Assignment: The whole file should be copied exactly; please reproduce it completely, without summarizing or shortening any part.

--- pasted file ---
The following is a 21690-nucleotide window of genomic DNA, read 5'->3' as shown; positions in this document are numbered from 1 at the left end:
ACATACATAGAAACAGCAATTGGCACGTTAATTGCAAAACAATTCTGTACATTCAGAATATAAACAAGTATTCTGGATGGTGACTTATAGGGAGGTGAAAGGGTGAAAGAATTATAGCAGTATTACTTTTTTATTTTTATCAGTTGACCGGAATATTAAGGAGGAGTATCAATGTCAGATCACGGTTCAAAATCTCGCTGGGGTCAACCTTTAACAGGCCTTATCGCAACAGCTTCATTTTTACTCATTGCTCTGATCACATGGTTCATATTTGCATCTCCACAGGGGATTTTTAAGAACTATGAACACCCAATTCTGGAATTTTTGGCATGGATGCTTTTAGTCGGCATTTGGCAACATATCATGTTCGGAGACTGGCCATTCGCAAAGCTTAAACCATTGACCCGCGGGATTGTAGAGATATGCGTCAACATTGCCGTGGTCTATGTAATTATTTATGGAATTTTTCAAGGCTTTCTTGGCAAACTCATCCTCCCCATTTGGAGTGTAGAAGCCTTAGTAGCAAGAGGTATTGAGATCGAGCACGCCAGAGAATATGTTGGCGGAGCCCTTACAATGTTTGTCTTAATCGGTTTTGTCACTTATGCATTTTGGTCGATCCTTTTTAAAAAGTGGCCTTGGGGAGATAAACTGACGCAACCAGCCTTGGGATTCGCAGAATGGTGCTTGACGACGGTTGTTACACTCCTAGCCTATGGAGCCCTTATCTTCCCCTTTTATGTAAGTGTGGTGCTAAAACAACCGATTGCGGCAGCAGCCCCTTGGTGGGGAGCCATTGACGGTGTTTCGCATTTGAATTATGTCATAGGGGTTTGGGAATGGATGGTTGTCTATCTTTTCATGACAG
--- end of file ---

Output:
The following is a 21690-nucleotide window of genomic DNA, read 5'->3' as shown; positions in this document are numbered from 1 at the left end:
ACATACATAGAAACAGCAATTGGCACGTTAATTGCAAAACAATTCTGTACATTCAGAATATAAACAAGTATTCTGGATGGTGACTTATAGGGAGGTGAAAGGGTGAAAGAATTATAGCAGTATTACTTTTTTATTTTTATCAGTTGACCGGAATATTAAGGAGGAGTATCAATGTCAGATCACGGTTCAAAATCTCGCTGGGGTCAACCTTTAACAGGCCTTATCGCAACAGCTTCATTTTTACTCATTGCTCTGATCACATGGTTCATATTTGCATCTCCACAGGGGATTTTTAAGAACTATGAACACCCAATTCTGGAATTTTTGGCATGGATGCTTTTAGTCGGCATTTGGCAACATATCATGTTCGGAGACTGGCCATTCGCAAAGCTTAAACCATTGACCCGCGGGATTGTAGAGATATGCGTCAACATTGCCGTGGTCTATGTAATTATTTATGGAATTTTTCAAGGCTTTCTTGGCAAACTCATCCTCCCCATTTGGAGTGTAGAAGCCTTAGTAGCAAGAGGTATTGAGATCGAGCACGCCAGAGAATATGTTGGCGGAGCCCTTACAATGTTTGTCTTAATCGGTTTTGTCACTTATGCATTTTGGTCGATCCTTTTTAAAAAGTGGCCTTGGGGAGATAAACTGACGCAACCAGCCTTGGGATTCGCAGAATGGTGCTTGACGACGGTTGTTACACTCCTAGCCTATGGAGCCCTTATCTTCCCCTTTTATGTAAGTGTGGTGCTAAAACAACCGATTGCGGCAGCAGCCCCTTGGTGGGGAGCCATTGACGGTGTTTCGCATTTGAATTATGTCATAGGGGTTTGGGAATGGATGGTTGTCTATCTTTTCATGACAG